There was one Sunday when I stayed outside Ventura because I'd been there so many years (including the cancelled '86 'coma' gig) and never got to enjoy the beach. There's a train track bridge and lagoon behind the Ventura stage, and there were folks back there swimming. We soon noticed that there was a giant sea lion with big teeth chasing people out of the lagoon. We also noticed that there was a naked couple getting it on on the opposite bank. The girl was smashed and very wobbly and as they started to get dressed to come back across the lagoon, we started shouting at them to beware the dangerous beast. However, the girl just kept shouting back about her new date, "Well he seemed like a nice guy, and one thing led to another, and well he was a nice guy, ..." etc, etc etc. She was still too hammered to stand, so the guy picked her up in his arms and started to carry her across the lagoon. The sea lion was following only a metre or so behind them, we were still shouting to "Look out!!!!", she was still shouting what a nice guy her date was. Miraculously, the sea lion never lurched like it had at the other swimmers, the pair emerged on our side of the lagoon never being aware of the danger, and we all walked away exasperated.

Joined: Jun 6 2007
Yeah, Oroboros...

I think that one qualifies! Yipes! I hadn't read that one before... ;-) I think it was Dennis "Wiz" Leonard, sound guy for the Dead for years, and later for some post-Jerry bands, who told me recently, in discussing the Europe '72 tour, something to the effect that the real Acid Test was how you responded to the weird stuff of everyday life while high... Sounds like you passed...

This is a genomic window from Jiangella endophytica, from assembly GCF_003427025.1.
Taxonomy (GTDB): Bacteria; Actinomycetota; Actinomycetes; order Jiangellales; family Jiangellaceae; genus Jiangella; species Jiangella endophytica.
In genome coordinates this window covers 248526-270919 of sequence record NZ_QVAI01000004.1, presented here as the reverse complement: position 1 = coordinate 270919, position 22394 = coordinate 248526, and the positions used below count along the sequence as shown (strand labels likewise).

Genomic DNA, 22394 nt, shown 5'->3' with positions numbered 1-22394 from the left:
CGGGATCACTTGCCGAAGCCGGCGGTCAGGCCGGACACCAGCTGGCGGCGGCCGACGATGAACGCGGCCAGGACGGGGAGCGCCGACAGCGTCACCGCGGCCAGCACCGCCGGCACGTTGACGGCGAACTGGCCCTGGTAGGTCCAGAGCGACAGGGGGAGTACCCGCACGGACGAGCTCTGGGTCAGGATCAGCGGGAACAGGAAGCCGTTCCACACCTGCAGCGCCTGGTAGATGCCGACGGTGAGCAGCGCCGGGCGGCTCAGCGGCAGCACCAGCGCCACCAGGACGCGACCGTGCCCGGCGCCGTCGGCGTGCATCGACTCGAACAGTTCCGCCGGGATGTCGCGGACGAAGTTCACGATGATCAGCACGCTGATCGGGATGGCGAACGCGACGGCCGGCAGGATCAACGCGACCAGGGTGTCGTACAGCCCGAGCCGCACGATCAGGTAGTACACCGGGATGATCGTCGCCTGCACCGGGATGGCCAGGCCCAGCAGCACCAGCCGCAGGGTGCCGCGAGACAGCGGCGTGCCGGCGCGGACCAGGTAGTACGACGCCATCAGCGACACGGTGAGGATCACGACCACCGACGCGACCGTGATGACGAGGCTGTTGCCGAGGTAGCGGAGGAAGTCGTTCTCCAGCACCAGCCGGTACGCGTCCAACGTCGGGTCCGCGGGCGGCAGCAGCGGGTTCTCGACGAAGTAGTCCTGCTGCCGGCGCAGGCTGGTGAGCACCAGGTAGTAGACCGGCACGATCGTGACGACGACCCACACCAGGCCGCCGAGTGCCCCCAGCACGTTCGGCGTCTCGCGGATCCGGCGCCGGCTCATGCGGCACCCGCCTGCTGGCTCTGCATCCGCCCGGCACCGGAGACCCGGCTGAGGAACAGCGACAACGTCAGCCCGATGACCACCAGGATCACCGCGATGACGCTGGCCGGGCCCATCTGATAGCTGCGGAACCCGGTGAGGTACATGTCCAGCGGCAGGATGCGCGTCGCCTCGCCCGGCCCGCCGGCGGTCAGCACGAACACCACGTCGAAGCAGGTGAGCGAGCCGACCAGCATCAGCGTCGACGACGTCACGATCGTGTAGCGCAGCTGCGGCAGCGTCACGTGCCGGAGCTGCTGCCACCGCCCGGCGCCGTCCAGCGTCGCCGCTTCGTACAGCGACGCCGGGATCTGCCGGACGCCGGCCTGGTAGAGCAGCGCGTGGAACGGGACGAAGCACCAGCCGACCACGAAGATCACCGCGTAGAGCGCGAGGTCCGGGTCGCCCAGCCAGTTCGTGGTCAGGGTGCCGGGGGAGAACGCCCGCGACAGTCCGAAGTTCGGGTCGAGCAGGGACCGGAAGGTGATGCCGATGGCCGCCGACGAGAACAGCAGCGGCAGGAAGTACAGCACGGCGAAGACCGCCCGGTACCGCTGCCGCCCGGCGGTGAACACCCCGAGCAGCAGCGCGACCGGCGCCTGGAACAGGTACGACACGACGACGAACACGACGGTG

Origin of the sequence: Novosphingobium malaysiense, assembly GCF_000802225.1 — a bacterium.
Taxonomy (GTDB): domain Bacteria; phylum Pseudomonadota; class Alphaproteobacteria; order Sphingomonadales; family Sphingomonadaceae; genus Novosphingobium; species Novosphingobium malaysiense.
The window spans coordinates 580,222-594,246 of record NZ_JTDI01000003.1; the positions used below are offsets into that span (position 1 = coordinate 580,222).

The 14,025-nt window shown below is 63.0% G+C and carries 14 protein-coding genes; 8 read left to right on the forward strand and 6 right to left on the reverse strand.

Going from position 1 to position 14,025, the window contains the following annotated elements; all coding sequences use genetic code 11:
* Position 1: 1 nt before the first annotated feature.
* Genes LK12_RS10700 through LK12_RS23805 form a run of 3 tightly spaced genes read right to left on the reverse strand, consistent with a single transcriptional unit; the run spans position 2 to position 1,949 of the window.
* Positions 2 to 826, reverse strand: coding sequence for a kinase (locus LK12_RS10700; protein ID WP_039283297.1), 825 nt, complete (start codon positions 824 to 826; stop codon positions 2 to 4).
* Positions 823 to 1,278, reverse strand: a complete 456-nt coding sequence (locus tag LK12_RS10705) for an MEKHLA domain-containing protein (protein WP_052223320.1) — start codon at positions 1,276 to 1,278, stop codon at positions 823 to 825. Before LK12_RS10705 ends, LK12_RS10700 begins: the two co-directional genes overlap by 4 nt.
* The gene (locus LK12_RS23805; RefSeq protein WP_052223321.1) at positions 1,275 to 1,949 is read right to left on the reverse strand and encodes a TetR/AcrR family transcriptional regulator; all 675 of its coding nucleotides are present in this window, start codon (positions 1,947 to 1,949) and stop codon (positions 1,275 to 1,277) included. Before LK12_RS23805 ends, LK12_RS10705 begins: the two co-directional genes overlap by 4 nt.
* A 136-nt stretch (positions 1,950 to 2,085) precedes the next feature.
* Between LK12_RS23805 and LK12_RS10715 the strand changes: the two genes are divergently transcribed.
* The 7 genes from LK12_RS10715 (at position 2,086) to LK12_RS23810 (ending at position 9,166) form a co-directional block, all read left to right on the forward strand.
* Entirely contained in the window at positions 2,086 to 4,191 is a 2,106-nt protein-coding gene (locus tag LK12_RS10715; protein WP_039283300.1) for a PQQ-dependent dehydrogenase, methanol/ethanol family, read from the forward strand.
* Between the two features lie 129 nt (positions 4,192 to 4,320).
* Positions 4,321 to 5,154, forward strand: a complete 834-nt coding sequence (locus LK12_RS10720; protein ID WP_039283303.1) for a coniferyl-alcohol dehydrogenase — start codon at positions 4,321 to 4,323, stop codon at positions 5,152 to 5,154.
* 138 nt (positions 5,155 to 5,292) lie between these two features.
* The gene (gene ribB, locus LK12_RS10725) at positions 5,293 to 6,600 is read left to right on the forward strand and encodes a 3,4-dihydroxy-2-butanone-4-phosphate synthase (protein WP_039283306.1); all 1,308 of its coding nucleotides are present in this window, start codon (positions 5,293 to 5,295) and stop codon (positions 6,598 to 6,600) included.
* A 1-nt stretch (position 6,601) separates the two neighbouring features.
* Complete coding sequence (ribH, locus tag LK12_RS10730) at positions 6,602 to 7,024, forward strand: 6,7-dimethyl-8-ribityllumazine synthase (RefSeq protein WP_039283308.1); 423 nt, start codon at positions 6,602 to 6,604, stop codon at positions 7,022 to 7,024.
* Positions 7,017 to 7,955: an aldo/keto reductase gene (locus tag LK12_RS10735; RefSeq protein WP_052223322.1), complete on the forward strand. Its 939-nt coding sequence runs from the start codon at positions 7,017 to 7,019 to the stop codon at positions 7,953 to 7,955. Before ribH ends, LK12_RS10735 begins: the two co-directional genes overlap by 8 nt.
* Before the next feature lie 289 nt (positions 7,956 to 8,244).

Joined: Jun 4 2007
Some will recognize this as re-run of one of my Red Rocks tale,

but I do actually repeat myself to all my friends. However some of you might not have heard about the 'fire on the mountain", (and I did give it an edit or two).

Let me bend your ear a bit.....This 'event' happened after the first show of the 3 day '79 Dead run at Red Rocks. The first show (8-12-79) that night was magical and several spectacular musical and mystical (enough M-words yet?) happenings ensued that evening. Girlfriend Mary (now wife) and I had met up just prior to the show with friend Beano and his girlfriend Erin. They informed us that Erin’s folks had an A-frame cabin up the mountain behind Evergreen. Did we want a place to sleep after the show?

Yes, that sounded fantastic and we started following them back to this cabin from the parking lot. Suddenly fog attached itself to our little caravan and became more dense and soon we could barely see in front of the car. It seemed like hours as we traversed the short distance, going 10 to 15 miles per hour winding up and around this mountain. Headlights illuminating fog, Beano's taillights, if we were lucky, as that evening's party favors kept us alert, intent and apprehensive, fearing that we wouldn't keep up or maybe our VW Bug would turn into a pod from 2001 ("get my pod Hal") and drift off into that cool Colorado night sky. But no, there is Beano's car pulling next to a small A-frame cabin enveloped in fog. We jumped out, along with our Golden Retrievers Zoot and Garth, grabbed our sleeping bags and ran to the cabin. There we spent several hours, giggling and yapping, reviewing the Dead’s performance that night along with our seemingly endless journey through that ‘thick air’, thankful for our boundless luck at finding this great spot to rest our heads. Good times, good friends.